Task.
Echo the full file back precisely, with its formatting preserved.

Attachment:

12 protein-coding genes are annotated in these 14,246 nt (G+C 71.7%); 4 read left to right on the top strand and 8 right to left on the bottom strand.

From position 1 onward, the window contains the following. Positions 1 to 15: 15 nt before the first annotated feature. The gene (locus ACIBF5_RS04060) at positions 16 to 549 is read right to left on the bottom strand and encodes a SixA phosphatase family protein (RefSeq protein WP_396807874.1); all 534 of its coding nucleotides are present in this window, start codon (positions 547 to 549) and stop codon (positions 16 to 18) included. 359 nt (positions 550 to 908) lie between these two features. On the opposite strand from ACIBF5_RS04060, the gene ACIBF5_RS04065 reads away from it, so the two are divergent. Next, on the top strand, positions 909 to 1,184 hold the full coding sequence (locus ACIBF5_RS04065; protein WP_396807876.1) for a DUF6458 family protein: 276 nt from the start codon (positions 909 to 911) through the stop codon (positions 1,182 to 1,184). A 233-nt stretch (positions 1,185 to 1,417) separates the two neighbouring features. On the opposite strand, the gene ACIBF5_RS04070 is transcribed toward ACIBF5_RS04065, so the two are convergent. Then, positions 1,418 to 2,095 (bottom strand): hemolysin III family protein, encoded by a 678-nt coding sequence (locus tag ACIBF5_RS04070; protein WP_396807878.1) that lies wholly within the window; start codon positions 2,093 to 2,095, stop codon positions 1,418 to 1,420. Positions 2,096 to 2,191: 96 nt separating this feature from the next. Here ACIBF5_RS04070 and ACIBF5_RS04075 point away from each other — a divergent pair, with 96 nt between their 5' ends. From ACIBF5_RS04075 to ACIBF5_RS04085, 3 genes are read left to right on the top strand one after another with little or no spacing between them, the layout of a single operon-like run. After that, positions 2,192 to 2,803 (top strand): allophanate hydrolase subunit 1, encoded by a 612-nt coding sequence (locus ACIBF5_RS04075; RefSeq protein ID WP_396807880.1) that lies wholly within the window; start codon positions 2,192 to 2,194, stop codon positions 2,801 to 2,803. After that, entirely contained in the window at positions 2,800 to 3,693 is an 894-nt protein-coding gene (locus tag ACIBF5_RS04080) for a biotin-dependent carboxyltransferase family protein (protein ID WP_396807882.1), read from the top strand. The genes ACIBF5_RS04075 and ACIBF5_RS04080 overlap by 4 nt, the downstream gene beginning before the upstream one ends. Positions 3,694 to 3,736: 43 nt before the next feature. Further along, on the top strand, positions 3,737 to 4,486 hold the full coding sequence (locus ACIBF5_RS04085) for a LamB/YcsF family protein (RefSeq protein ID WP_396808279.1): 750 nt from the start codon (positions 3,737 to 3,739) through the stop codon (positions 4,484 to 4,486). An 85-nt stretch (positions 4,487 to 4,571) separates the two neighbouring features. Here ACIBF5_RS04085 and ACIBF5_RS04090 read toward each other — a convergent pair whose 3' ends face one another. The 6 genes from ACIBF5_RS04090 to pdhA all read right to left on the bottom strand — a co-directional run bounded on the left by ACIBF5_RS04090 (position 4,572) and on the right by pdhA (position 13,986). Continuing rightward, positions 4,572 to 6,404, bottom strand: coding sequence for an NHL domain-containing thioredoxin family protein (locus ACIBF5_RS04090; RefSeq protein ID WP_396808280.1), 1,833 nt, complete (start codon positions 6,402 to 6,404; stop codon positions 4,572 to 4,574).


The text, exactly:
12 protein-coding genes are annotated in these 14,246 nt (G+C 71.7%); 4 read left to right on the top strand and 8 right to left on the bottom strand.

From position 1 onward, the window contains the following. Positions 1 to 15: 15 nt before the first annotated feature. The gene (locus ACIBF5_RS04060) at positions 16 to 549 is read right to left on the bottom strand and encodes a SixA phosphatase family protein (RefSeq protein WP_396807874.1); all 534 of its coding nucleotides are present in this window, start codon (positions 547 to 549) and stop codon (positions 16 to 18) included. 359 nt (positions 550 to 908) lie between these two features. On the opposite strand from ACIBF5_RS04060, the gene ACIBF5_RS04065 reads away from it, so the two are divergent. Next, on the top strand, positions 909 to 1,184 hold the full coding sequence (locus ACIBF5_RS04065; protein WP_396807876.1) for a DUF6458 family protein: 276 nt from the start codon (positions 909 to 911) through the stop codon (positions 1,182 to 1,184). A 233-nt stretch (positions 1,185 to 1,417) separates the two neighbouring features. On the opposite strand, the gene ACIBF5_RS04070 is transcribed toward ACIBF5_RS04065, so the two are convergent. Then, positions 1,418 to 2,095 (bottom strand): hemolysin III family protein, encoded by a 678-nt coding sequence (locus tag ACIBF5_RS04070; protein WP_396807878.1) that lies wholly within the window; start codon positions 2,093 to 2,095, stop codon positions 1,418 to 1,420. Positions 2,096 to 2,191: 96 nt separating this feature from the next. Here ACIBF5_RS04070 and ACIBF5_RS04075 point away from each other — a divergent pair, with 96 nt between their 5' ends. From ACIBF5_RS04075 to ACIBF5_RS04085, 3 genes are read left to right on the top strand one after another with little or no spacing between them, the layout of a single operon-like run. After that, positions 2,192 to 2,803 (top strand): allophanate hydrolase subunit 1, encoded by a 612-nt coding sequence (locus ACIBF5_RS04075; RefSeq protein ID WP_396807880.1) that lies wholly within the window; start codon positions 2,192 to 2,194, stop codon positions 2,801 to 2,803. After that, entirely contained in the window at positions 2,800 to 3,693 is an 894-nt protein-coding gene (locus tag ACIBF5_RS04080) for a biotin-dependent carboxyltransferase family protein (protein ID WP_396807882.1), read from the top strand. The genes ACIBF5_RS04075 and ACIBF5_RS04080 overlap by 4 nt, the downstream gene beginning before the upstream one ends. Positions 3,694 to 3,736: 43 nt before the next feature. Further along, on the top strand, positions 3,737 to 4,486 hold the full coding sequence (locus ACIBF5_RS04085) for a LamB/YcsF family protein (RefSeq protein ID WP_396808279.1): 750 nt from the start codon (positions 3,737 to 3,739) through the stop codon (positions 4,484 to 4,486). An 85-nt stretch (positions 4,487 to 4,571) separates the two neighbouring features. Here ACIBF5_RS04085 and ACIBF5_RS04090 read toward each other — a convergent pair whose 3' ends face one another. The 6 genes from ACIBF5_RS04090 to pdhA all read right to left on the bottom strand — a co-directional run bounded on the left by ACIBF5_RS04090 (position 4,572) and on the right by pdhA (position 13,986). Continuing rightward, positions 4,572 to 6,404, bottom strand: coding sequence for an NHL domain-containing thioredoxin family protein (locus ACIBF5_RS04090; RefSeq protein ID WP_396808280.1), 1,833 nt, complete (start codon positions 6,402 to 6,404; stop codon positions 4,572 to 4,574).